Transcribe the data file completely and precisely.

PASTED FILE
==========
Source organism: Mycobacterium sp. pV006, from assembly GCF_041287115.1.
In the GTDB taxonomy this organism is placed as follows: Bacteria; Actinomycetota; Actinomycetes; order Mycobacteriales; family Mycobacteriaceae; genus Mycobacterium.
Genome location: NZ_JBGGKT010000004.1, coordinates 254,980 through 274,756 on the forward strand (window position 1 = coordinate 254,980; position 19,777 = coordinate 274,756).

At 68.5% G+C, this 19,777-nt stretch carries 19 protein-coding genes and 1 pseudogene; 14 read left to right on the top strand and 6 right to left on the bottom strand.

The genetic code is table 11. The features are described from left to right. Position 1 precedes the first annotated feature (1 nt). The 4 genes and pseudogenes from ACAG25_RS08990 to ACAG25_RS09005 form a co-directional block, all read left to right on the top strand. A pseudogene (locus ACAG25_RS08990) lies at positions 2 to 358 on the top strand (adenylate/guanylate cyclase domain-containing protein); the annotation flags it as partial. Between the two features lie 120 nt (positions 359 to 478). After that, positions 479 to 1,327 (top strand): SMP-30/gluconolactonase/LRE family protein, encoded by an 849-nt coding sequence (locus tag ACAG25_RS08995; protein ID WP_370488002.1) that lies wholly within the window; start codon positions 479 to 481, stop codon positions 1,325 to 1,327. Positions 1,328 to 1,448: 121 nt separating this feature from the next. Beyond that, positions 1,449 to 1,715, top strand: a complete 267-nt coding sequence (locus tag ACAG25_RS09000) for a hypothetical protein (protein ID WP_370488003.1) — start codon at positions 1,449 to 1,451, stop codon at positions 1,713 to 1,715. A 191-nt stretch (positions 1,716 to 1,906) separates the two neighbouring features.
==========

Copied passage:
Source organism: Mycobacterium sp. pV006, from assembly GCF_041287115.1.
In the GTDB taxonomy this organism is placed as follows: Bacteria; Actinomycetota; Actinomycetes; order Mycobacteriales; family Mycobacteriaceae; genus Mycobacterium.
Genome location: NZ_JBGGKT010000004.1, coordinates 254,980 through 274,756 on the forward strand (window position 1 = coordinate 254,980; position 19,777 = coordinate 274,756).

At 68.5% G+C, this 19,777-nt stretch carries 19 protein-coding genes and 1 pseudogene; 14 read left to right on the top strand and 6 right to left on the bottom strand.

The genetic code is table 11. The features are described from left to right. Position 1 precedes the first annotated feature (1 nt). The 4 genes and pseudogenes from ACAG25_RS08990 to ACAG25_RS09005 form a co-directional block, all read left to right on the top strand. A pseudogene (locus ACAG25_RS08990) lies at positions 2 to 358 on the top strand (adenylate/guanylate cyclase domain-containing protein); the annotation flags it as partial. Between the two features lie 120 nt (positions 359 to 478). After that, positions 479 to 1,327 (top strand): SMP-30/gluconolactonase/LRE family protein, encoded by an 849-nt coding sequence (locus tag ACAG25_RS08995; protein ID WP_370488002.1) that lies wholly within the window; start codon positions 479 to 481, stop codon positions 1,325 to 1,327. Positions 1,328 to 1,448: 121 nt separating this feature from the next. Beyond that, positions 1,449 to 1,715, top strand: a complete 267-nt coding sequence (locus tag ACAG25_RS09000) for a hypothetical protein (protein ID WP_370488003.1) — start codon at positions 1,449 to 1,451, stop codon at positions 1,713 to 1,715. A 191-nt stretch (positions 1,716 to 1,906) separates the two neighbouring features.